Before you recorded “Communion”, you had an EP out called “A Record of Autobiographical Sounds”, alongside an exhibition with autobiographical works. What can you tell us about this art show, and how would you describe the relation between your music and your autobiographical story?

Since I was young I loved music and I’ve been doing music. It was at the end of my 20s, when I did “A Record of Autobiographical Sounds”. I don’t know why exactly, but I wanted to keep record of my story in a little different way. A concert requires a certain audience in a certain space at a fixed time, and you cannot see it again after it ends. Maybe that’s why I needed some different way of record. You can find some more details about it on my website.

What are the best – or your most favourite – conditions to find new musical ideas?

In my case i think there are no specific conditions. There are always new and different things, that come up to me through the repetition of daily life. My music has also repetition, and sometimes it feels as if it’s always the same melody, but there is also some change. And there are different stories. I like to keep my routine in my life. It’s very simple, like drinking coffee every new morning. I can always find something different in it.

What can you tell us about your first musical endeavors? Did you learn to play instruments at a young age?

I have enjoyed music since I was very young. In my home always there was always music in the air, and still today my parents play the classic FM all the time. So I could listen to music quite naturally. I liked singing, and I learned western flute. As I attended middle school I wanted to learn Korean instruments, and I got accepted at Gukak(Korean traditional music) National Middle School.

How did you discover the instruments you use today, piri, saenghwang and yanggeum? What do they mean for your own creative language?

Actually my major instrument is Piri. But as i started my own music after college, I needed more various sounds. So I tried and learned Yanggeum myself and Saenghwang as well. When I play and sing I also don’t strictly follow the traditional way. There are some Korean sentiments and traditional techniques in my music, but in the end I just play my own way. My instruments are just a means to tell my stories.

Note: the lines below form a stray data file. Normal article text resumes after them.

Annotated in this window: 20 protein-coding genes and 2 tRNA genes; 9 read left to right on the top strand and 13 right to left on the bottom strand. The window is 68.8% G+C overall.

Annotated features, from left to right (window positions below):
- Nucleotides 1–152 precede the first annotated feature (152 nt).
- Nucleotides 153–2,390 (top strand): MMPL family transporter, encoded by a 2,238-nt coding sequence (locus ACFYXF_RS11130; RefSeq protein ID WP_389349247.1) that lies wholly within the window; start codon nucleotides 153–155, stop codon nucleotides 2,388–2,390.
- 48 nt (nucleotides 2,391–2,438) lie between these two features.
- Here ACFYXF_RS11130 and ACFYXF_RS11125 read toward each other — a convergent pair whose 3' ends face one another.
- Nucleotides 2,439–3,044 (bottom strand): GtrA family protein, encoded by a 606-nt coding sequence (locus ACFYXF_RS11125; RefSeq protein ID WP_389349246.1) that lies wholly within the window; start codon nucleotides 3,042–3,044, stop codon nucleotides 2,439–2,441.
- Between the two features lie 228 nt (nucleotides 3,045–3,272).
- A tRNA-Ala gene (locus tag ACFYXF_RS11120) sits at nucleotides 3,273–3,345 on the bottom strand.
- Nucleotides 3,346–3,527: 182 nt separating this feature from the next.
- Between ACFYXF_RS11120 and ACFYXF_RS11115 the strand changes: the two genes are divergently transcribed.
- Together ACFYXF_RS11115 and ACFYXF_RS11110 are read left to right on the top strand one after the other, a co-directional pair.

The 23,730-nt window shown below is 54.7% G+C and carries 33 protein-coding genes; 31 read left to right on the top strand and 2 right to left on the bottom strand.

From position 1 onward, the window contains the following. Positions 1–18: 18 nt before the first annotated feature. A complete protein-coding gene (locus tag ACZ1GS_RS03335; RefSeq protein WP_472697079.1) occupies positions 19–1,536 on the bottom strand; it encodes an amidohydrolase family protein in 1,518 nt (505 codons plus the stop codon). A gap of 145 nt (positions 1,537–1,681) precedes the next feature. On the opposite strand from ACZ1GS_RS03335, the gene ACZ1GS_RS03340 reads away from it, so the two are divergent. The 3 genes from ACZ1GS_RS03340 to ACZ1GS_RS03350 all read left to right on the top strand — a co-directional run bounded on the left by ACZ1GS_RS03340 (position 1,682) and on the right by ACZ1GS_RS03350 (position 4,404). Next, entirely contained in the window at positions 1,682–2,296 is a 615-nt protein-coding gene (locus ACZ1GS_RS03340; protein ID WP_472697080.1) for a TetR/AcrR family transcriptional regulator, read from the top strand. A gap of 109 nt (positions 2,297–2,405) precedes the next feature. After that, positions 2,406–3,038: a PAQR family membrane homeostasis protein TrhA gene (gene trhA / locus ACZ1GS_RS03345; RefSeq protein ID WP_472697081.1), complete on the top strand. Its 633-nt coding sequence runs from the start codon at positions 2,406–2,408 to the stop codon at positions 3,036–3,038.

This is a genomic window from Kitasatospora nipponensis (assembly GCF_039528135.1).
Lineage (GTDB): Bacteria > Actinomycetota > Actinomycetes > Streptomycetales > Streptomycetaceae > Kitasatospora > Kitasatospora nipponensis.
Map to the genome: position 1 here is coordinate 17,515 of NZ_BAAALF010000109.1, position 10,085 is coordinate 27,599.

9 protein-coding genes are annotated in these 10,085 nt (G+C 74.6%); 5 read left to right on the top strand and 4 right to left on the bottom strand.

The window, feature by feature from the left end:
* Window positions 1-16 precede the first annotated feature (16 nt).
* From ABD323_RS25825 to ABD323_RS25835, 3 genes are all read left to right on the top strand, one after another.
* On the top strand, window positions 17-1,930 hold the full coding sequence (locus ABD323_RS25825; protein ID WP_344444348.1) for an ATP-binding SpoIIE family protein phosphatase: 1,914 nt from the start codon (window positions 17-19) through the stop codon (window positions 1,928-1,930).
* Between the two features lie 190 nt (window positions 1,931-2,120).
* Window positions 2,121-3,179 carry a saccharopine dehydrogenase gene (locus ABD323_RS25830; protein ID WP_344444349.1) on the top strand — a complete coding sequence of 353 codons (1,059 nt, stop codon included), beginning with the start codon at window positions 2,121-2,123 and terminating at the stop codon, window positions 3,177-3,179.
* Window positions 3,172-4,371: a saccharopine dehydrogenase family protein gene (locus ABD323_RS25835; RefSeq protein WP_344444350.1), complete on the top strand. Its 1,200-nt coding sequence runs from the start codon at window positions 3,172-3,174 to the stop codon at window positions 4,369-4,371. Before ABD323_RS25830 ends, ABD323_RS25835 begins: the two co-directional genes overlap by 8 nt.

How open is the Korean music reception (audience, reviewers) to intercultural and genre crossing works? Is there also something like a fraction of pure raditionalists, whom you had to convince of your direction?

When I started my own music, some of the older generations worried about things like the destruction of traditional values. But now, many people like my music and appreciate the creative work in it.

You’ve played at a number of events in Europe with 숨[suːm] and with your own works, and just now you’re album is re-issued by Glitterbeat’s imprint Tac:til. Would you say that there is some difference between how your music is perceived in your home country and in an international context?

Many Korean people judge about music in terms of the Gukak (Korean Traditional Music), even if I play my own music, because I play traditional Korean instruments. Hwever, when play abroad, people have a more unbiased view. It’s just new sounds and Park Jiha’s music to them.

On one of your videos, I think it’s from a show in Budapest, you sing a piece based on a poem by a Korean author called Kim Suyoung. What can you tell us about this poem and what it means to you? Can you imagine to do a more text and vocals based solo album, or is this more something that you do only with 숨[suːm]?

The poem is ‘Love’ by Kim Suyoung, it say “Because of you I learned love”. The poem is pathetically touching. So I thought I want to create a song based on his poem. Whenever I sing this song I feel loneliness. I want to do more songs in the future.


Fotos: Kim Yaewoo, Nah Seungyull